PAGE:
Pro-Life Eucharistic Procession Draws Hundreds in Denver
Denver Archbishop Samuel Aquila, circled the perimeter of the facility thrice, marking an end to the 40 Days for Life in fervent prayer and witness for life.
Amidst the refrain of Hail Marys in the background, hundreds of faithful took to the streets around the Stapleton Planned Parenthood facility, accompanied by Jesus in the Eucharist. The Eucharistic procession, led by Denver Archbishop Samuel Aquila, circled the perimeter of the facility thrice, marking an end to the 40 Days for Life in fervent prayer and witness for life.
“It’s important that we realize that life is beautiful, and it’s forever,” said Joan Murphy, a parishioner of Queen of Peace in Aurora, Colorado. “It’s something to be cherished. The sacrifices we make for our children, you know, help them to realize God’s love for them.”
“We came here to pray because there’s a lot of need for prayer,” said Myra Bueno, a parishioner of Holy Cross parish in Thornton. “We’re here to defend life, because we know that this is important: to defend the life of every child. Everyone deserves to have a birthday.”
Prayer indeed was at the center of Saturday's gathering. In addition to the Eucharistic procession, the faithful were led in numerous rosaries by the Sisters of Life.
“One of the most important things we can do as people of faith,” said Archbishop Aquila, “is to build a foundation of prayer under our efforts, so that God is the source of inspiration and strength for our outreach to mothers and their families. That is why we are here processing around Planned Parenthood with Jesus in the Blessed Sacrament. Only he can help us love those in need and, at the same time, those who promote abortion.”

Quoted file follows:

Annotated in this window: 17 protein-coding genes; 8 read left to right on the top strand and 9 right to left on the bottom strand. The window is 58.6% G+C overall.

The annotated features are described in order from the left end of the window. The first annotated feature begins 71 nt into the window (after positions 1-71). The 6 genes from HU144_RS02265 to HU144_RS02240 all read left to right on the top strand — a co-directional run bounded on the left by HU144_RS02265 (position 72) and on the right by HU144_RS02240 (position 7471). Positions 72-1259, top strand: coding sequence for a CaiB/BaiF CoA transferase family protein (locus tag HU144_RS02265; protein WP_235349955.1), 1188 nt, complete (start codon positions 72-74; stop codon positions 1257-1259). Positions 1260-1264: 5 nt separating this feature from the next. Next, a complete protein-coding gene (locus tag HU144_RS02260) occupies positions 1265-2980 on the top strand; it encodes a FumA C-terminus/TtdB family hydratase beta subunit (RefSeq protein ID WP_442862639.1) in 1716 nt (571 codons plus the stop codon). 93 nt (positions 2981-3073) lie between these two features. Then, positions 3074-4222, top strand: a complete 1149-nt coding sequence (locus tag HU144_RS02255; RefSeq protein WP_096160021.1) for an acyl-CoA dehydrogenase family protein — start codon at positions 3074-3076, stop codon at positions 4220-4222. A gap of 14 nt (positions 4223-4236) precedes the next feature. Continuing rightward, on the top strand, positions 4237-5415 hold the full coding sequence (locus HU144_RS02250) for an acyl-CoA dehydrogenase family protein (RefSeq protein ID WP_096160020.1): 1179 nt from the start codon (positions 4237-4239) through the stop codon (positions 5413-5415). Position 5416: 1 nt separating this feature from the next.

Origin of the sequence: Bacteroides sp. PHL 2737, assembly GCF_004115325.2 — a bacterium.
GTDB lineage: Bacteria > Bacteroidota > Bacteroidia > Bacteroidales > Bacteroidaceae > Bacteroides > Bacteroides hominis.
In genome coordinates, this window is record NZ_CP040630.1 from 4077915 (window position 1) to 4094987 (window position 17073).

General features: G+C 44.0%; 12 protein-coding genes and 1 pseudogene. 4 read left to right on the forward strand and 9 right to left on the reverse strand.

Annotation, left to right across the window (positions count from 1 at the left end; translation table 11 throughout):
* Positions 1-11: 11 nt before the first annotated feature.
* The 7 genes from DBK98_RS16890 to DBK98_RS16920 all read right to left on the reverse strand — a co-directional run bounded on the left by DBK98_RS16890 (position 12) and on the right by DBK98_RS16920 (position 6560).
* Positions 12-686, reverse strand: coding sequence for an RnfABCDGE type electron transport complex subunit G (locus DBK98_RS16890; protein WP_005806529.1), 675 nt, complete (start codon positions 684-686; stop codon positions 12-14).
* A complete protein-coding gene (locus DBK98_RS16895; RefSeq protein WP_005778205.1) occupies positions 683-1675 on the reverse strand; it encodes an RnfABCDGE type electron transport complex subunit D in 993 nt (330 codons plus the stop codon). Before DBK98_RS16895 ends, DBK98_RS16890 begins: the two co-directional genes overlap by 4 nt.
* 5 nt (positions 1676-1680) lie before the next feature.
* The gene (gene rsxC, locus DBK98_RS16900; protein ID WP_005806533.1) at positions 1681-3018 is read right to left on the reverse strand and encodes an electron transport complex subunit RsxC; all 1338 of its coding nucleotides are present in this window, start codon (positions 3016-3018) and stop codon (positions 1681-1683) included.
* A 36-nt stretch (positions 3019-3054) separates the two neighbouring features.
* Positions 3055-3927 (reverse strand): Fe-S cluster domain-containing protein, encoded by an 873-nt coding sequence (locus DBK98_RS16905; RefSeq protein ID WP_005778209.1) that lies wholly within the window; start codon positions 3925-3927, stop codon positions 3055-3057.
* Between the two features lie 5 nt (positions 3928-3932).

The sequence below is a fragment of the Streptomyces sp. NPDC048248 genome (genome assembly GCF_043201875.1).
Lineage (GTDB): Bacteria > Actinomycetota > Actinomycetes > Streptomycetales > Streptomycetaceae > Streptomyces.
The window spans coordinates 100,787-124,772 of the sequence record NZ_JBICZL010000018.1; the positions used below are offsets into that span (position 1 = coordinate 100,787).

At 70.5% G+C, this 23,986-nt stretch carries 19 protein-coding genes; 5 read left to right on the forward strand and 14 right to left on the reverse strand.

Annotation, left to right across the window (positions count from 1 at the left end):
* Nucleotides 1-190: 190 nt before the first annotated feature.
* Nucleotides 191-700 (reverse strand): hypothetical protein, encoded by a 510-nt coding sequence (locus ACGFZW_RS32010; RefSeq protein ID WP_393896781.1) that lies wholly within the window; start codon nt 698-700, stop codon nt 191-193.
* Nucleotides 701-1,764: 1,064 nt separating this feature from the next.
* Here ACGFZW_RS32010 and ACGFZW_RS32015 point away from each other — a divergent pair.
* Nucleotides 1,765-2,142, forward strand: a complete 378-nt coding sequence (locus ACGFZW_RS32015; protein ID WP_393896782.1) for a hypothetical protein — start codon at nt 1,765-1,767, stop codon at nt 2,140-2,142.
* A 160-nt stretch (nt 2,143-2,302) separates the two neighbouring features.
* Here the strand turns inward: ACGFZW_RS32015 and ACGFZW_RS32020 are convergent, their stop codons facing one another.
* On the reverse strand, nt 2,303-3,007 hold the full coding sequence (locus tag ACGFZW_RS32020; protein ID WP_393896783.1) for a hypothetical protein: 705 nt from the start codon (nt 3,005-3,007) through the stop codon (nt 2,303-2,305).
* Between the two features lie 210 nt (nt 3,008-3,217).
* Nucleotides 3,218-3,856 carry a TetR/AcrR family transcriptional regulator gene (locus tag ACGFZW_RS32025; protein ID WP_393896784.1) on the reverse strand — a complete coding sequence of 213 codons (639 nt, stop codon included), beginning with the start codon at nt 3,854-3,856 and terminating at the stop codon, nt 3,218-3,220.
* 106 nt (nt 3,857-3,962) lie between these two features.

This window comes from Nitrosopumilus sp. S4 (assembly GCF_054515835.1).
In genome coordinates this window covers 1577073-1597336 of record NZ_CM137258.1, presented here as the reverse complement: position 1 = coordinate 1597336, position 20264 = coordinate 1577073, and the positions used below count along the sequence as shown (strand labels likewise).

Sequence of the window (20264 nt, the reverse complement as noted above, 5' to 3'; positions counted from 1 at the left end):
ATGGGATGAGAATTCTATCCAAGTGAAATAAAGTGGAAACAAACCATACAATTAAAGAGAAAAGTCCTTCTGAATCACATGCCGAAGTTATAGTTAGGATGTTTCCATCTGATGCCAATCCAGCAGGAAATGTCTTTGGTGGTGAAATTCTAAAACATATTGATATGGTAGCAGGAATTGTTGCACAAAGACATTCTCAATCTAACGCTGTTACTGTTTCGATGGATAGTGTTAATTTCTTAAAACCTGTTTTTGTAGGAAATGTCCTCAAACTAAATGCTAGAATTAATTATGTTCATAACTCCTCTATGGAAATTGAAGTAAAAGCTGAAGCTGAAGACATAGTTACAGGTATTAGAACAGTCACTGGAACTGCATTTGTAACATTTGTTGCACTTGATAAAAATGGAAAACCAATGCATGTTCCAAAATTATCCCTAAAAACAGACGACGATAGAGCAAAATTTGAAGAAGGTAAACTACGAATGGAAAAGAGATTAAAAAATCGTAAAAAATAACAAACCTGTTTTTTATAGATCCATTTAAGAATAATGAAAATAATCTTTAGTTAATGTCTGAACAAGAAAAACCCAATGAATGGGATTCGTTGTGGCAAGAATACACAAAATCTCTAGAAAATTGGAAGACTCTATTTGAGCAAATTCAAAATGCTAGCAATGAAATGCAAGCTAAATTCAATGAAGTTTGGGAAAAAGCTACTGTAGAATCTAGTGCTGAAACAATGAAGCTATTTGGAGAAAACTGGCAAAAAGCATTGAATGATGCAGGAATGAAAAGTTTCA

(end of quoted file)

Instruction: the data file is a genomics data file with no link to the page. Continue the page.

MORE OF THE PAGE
The procession was all the more powerful for those gathered in light of the recent signing of the Reproductive Health and Equity Act (RHEA) into law.
“We are very sad and dismayed by the signing of H.B. 22-1279 into law because this law is the only one in the world that doesn’t have any restriction,” said Laura Acosta. “This doesn’t only affect Catholics, but the whole world because this doesn’t only affect religion, but the dignity of the human person. We hope in God that he can put an end to all of this and that we all can love and help each other like he wants us to.”
“The recent signing into law of RHEA means that we must redouble our efforts to help mothers and fathers who are considering abortion,” said Archbishop Aquila.
“There is already great work being done through the Marisol Health clinics, crisis-pregnancy centers, support groups like Project Rachael and various parish-based ministries, but we have a long way to go in building a culture that welcomes life at every stage and in every condition. Supporters of RHEA have said they want to make Colorado an abortion destination, so we must work to make it a safe haven for unborn children.”
“I think we have to keep praying,” said Bueno. “We have to keep these people in prayer: the workers who work at this clinic and the people that work in the capitol that passed this law.”
This article was first published by the Denver Catholic April 9 and is reprinted via CNA with permission.